Senator B.S.

faceofevilA lot of people think of janitors as a group that’s not particularly well paid. Those people might be surprised to learn that in the last five years alone, American janitors earned over $250 billion! That’s billion! With a B!

Despite that enormous income, janitors pay no taxes whatsoever — or at least no taxes whatsoever over and above the taxes that are paid by you, me and other ordinary Americans. And shockingly, it appears that the U.S. Congress would rather cut spending than institute a new tax on janitorial income.

If the above strikes you as insane, congratulations. You are smarter than the intended audience of Senator Bernie Sanders, who observes in his new book “The Speech” that General Electric’s shareholders collectively earned a staggering $26 billion over the past five years, and paid absolutely no tax on that amount.

Of course $26 billion is only a tenth of what janitors earned over the same time period, but I guess it does look mighty big if you don’t bother dividing by the number of shareholders. Without having all the numbers in front of me, my best guess is that we’re talking maybe a few hundred bucks per shareholder, though of course (as with janitors) some earn more and others earn less.

And as for the shareholders paying absolutely no tax, perhaps they didn’t, as long as you don’t count taxes on dividends, capital gains and wages. To wit:

  • GE pays no current dividends, but the expectation of taxes on future dividends suppresses the current value of the stock, amounting to a tax on past and/or present shareholders.
  • Every shareholder who cashes out — that is, every shareholder who actually realizes any of these profits — pays a capital gains tax.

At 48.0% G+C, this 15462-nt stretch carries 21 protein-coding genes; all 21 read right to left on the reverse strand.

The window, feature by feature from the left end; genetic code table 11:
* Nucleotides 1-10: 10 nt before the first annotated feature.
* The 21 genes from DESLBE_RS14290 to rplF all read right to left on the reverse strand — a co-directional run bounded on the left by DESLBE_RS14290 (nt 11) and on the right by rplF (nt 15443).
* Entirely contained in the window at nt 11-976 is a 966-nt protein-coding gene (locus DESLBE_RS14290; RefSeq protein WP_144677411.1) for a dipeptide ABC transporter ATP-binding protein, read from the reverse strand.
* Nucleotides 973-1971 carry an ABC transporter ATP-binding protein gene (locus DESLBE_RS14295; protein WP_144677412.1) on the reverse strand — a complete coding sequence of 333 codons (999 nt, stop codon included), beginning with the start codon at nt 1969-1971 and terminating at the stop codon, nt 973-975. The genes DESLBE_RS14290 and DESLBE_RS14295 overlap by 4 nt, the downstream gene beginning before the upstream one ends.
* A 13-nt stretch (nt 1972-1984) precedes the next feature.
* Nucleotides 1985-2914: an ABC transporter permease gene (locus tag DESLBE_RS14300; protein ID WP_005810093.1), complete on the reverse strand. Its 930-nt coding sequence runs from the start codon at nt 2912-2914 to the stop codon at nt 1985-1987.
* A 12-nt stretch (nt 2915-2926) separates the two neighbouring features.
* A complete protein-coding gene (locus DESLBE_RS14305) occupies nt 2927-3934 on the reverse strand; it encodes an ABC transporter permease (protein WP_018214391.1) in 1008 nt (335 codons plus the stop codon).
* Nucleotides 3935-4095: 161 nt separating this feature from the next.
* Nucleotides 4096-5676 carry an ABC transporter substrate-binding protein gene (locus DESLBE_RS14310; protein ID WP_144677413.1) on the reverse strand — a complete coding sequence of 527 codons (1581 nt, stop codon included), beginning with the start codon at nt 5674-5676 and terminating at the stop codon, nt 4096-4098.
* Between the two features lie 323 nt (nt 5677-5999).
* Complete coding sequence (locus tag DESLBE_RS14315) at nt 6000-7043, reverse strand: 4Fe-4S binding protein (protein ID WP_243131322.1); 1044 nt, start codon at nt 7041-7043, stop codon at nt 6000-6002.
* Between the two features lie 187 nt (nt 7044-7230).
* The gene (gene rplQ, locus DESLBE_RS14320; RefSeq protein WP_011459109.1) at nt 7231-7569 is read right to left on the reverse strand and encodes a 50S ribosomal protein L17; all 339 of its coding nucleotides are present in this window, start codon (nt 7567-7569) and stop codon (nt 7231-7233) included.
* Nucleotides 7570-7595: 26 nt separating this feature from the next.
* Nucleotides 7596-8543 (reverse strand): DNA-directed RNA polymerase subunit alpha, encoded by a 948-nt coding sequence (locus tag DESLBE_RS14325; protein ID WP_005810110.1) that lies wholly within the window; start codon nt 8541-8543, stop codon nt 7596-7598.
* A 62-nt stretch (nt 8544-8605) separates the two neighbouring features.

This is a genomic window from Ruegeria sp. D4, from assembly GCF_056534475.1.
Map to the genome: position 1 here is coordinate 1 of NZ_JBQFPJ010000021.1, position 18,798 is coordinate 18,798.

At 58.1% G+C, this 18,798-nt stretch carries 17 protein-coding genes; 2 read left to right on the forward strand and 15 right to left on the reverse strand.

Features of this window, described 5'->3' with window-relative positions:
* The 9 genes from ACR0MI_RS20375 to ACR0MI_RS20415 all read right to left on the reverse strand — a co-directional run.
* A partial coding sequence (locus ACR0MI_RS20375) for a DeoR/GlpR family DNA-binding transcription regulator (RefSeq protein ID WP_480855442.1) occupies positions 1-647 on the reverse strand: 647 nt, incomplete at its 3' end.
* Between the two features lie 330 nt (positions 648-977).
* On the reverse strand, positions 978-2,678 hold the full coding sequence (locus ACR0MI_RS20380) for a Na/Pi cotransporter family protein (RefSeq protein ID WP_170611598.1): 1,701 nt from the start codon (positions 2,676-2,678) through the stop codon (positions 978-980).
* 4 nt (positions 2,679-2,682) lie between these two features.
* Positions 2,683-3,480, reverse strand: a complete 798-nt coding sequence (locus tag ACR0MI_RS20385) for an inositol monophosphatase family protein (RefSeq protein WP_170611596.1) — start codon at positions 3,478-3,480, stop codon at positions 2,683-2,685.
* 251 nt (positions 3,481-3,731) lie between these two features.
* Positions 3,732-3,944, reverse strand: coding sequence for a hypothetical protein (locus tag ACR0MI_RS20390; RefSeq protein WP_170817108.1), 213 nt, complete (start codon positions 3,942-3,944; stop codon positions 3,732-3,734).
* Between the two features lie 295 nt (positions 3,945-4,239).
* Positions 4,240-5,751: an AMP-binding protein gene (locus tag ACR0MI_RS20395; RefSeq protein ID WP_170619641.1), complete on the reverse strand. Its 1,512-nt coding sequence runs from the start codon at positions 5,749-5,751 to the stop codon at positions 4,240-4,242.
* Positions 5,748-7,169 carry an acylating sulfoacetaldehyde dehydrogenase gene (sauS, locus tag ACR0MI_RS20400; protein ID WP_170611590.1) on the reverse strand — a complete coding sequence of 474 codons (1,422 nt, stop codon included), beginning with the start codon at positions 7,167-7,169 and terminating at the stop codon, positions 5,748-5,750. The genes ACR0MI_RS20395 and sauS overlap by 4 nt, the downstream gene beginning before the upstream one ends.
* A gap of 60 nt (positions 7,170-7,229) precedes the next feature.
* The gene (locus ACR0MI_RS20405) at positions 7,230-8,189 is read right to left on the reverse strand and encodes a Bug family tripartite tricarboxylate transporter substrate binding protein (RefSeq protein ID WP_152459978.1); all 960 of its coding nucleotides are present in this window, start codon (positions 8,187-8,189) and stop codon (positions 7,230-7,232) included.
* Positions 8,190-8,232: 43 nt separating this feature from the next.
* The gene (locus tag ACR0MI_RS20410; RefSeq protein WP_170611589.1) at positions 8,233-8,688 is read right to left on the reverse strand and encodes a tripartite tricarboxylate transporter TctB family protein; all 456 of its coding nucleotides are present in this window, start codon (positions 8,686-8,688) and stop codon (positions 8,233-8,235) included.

• Every shareholder who ever earned a dollar and bought GE stock has already paid income tax on that dollar, which the government (as opposed to the shareholder) has had the opportunity to invest, so that the government (as opposed to the shareholder) is collecting some fraction of the investment revenue, which is to say that the shareholder’s investment income is effectively taxed up front.

So right. No taxes paid whatsoever, except for the taxes, and the double taxes and the triple taxes. Just as janitors have paid no taxes whatsoever, except for the taxes they’ve paid.

Surely Senator Sanders understands most of this, and ought to understand all of it, and therefore can only be laughing up his sleeve, as befits the most cynical of demagogues, at the gulls who take him seriously. But it’s a delicate business. He’s aiming at an audience that’s smart enough to read or hear his words and still dumb enough to swallow his analysis. According to my careful calculations, the relevant IQ range is a rather narrow 81 to 84. Coincidentally, that’s just about the IQ of the average NPR listener, which I suppose is why Senator Sanders got a respectful hearing last week from Diane Rehm.

The problem with democracy is that these people get to vote.

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31 Responses to “Senator B.S.”


  1. 1 1 Phil Birnbaum